We love sharing about the North of Boston’s vast, rich history. In honor of Independence Day, we’re going back to the birth of our country and the key role played by the North of Boston region…
We tend to associate the beginning of the American Revolution with Boston, but did you know that the Revolution actually had its roots a little further north?
In 1683, Reverend John Wise was appointed the minister of Ipswich’s Chebacco Parish (which was later to become Essex). Wise had a the reputation of being confident and outspoken and soon gained immense respect from his congregation. It was also said that he was one heck of a wrestler and allegedly threw a horse over a fence, but that doesn’t have anything to do with this story.
Sign in Ipswich. (Photo: http://www.historicipswich.org/rev-john-wise/)
Horse wrestling aside, a few years after his appointment, Reverend Wise earned his place in history. In 1689, Sir Edmund Andros was appointed Royal Governor of Massachusetts. Andros immediately put a “Province Tax” into order, collecting money from each town. Reverend Wise argued that this tax violated citizens’ rights as Englishmen and that they should not be taxed without representation – a sentiment that was later echoed by outraged colonists leading up to the American Revolution. Wise led a protest (which included fellow Ipswich-ite Samuel Appleton) and the group was arrested and tried in Boston, imprisoned, and fined for their misconduct. The town of Ipswich paid Wise’s fines and people in Boston, now outraged and inspired by Wise, had their own uprising and saw to it that Governor Andros was arrested. Wise had unknowingly started a small spark that would soon lead to the Revolution.
Later on in his memoirs, Reverend Wise wrote:
““The first human subject and original of civil power is the people. For as they have a power, every man over himself in a natural state, so upon a combination they can and do bequeath this power unto others, …and when they are free, they may set up what species of government they please…The end of all good government is to cultivate humanity and promote the happiness of all, and the good of every man in all his rights, his life, liberty, estate, honor, etc., without injury or abuse done to any.”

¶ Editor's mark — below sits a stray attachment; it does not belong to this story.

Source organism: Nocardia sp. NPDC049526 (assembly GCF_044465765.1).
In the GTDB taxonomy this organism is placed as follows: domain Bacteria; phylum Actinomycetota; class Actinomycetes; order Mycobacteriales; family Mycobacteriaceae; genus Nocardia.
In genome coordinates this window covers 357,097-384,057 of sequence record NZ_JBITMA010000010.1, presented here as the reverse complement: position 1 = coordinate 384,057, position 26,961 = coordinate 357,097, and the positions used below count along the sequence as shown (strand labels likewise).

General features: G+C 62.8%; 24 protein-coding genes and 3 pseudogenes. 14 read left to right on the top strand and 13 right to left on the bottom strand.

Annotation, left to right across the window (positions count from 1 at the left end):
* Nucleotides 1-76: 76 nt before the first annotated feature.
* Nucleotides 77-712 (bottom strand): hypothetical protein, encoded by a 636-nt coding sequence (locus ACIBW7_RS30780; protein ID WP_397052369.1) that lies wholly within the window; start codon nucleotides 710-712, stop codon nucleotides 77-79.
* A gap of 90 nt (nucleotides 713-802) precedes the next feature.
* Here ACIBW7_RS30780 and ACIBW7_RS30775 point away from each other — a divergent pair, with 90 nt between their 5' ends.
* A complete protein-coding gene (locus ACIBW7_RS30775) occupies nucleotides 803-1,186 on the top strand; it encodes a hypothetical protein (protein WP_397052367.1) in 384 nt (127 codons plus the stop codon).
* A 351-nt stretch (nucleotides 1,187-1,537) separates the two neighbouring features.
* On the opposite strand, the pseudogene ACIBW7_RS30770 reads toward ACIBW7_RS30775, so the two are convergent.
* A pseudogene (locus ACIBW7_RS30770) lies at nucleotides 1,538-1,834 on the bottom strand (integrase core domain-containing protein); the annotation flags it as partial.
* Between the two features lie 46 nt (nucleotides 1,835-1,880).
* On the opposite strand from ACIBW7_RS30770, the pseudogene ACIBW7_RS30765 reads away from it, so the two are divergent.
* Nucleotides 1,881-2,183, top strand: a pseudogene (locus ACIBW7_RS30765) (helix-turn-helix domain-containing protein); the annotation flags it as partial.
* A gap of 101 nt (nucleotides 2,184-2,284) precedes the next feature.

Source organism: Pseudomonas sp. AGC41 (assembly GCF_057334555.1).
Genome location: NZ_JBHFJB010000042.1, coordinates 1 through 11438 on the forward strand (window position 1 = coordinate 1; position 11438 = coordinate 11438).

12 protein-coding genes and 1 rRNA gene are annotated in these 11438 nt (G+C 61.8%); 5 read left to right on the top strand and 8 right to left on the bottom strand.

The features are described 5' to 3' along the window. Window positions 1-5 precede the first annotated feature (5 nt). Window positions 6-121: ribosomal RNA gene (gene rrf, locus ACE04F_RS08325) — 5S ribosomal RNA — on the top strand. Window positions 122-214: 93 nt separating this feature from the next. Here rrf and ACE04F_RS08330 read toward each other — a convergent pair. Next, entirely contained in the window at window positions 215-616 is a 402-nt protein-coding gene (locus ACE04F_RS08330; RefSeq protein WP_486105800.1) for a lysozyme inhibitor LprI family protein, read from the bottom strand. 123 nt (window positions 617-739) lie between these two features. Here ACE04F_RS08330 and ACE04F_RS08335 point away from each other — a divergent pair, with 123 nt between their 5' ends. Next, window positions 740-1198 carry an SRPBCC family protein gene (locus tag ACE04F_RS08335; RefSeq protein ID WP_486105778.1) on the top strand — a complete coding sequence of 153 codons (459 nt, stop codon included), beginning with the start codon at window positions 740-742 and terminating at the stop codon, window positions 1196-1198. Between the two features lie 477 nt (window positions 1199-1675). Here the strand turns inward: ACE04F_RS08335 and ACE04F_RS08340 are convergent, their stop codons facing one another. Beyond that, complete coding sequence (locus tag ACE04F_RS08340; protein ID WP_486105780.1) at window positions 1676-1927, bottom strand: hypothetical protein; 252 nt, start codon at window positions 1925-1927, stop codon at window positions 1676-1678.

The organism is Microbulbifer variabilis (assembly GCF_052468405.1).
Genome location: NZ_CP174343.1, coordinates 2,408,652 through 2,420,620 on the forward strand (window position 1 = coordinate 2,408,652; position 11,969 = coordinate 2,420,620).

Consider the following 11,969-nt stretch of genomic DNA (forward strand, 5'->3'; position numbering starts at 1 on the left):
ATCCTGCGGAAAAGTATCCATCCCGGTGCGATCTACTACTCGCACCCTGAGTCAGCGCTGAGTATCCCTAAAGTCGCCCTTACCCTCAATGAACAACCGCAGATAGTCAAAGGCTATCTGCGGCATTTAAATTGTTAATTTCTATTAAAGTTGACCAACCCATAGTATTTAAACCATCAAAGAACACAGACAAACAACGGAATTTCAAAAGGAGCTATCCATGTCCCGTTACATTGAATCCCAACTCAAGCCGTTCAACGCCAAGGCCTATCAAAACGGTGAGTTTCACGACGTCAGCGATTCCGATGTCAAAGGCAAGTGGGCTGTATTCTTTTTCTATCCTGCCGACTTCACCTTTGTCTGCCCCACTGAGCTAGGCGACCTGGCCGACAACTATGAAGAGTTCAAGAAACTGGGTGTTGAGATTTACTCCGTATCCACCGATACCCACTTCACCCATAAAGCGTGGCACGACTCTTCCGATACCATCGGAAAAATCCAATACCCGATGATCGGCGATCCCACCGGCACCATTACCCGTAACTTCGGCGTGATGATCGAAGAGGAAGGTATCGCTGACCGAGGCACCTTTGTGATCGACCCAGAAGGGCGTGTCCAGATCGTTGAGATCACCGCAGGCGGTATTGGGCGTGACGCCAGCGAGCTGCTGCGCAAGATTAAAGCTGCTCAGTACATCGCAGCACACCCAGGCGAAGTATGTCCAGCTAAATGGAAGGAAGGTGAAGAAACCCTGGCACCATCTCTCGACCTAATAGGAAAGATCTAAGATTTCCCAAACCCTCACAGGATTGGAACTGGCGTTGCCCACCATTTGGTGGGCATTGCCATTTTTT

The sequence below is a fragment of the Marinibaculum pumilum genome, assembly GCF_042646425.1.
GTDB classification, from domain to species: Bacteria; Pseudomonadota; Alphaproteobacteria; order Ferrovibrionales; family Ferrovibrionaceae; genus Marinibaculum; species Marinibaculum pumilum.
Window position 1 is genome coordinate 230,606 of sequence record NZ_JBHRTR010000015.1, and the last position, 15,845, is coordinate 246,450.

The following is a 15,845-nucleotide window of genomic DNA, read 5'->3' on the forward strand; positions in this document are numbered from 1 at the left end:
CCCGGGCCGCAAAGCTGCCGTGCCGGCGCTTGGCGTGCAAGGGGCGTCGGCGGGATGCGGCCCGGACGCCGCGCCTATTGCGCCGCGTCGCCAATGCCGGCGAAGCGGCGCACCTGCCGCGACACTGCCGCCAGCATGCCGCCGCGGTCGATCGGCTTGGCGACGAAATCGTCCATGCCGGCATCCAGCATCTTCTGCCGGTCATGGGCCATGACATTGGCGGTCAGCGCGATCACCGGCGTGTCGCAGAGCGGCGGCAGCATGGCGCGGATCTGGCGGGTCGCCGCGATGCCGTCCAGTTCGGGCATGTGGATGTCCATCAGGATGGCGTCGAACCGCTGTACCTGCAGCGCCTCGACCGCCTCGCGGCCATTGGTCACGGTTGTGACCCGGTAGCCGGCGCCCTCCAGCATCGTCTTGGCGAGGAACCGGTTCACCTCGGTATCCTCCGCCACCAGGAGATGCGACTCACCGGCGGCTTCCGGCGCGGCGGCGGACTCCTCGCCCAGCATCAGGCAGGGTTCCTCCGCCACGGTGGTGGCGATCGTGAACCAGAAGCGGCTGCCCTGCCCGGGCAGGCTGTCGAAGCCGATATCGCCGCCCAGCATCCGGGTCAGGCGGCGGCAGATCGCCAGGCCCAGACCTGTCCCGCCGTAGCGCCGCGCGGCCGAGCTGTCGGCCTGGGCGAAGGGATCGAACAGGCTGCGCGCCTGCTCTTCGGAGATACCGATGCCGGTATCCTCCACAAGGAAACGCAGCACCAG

Sound familiar? Thomas Jefferson was inspired by Wise when he wrote the Declaration of Independence. Perhaps “WIse” was more than just the good Reverend’s name…
Ipswich History Mural by Alan Pearsall for EBSCO, 2006
Local color dabbed into mural — “Residents star as characters in painting of historic scenes”
By David Rattigan, Boston Globe , January 14, 2007
The Rev. John Wise of Ipswich
Rev. John Wise
A quick Google search will tell you that America’s oldest cotton mill was the Slater Mill, built in Rhode Island in 1790. There’s just one slight problem with this fact – there was another cotton mill built three years earlier in Beverly, Massachusetts. This “lost” mill utilized experimental techniques and machinery (some of which were the model for the “jenny” at Rhode Island’s mill) and was praised by George Washington himself (he really got around the North Shore in the 1780s). So, what’s the story of this lost bit of history?
When built in 1787, the Beverly Cotton Manufactory was the largest mill in the United States. The mill, under the ownership of many partners, including the wealthy John Cabot and his brother, George, was incorporated in 1789 and was initially a success. In October 1789, George Washington visited the mill and was impressed with its state-of-the-art machinery and utilization of horse power. He commented that “In short the whole seemed perfect, and the Cotton stuffs wch (sic). they turn out excellent of their kind” before traveling on to Ipswich and Newburyport.
Photo via Wikimedia Commons
So, if the Beverly mill was such a success, why does Rhode Island get the credit for having the first mill?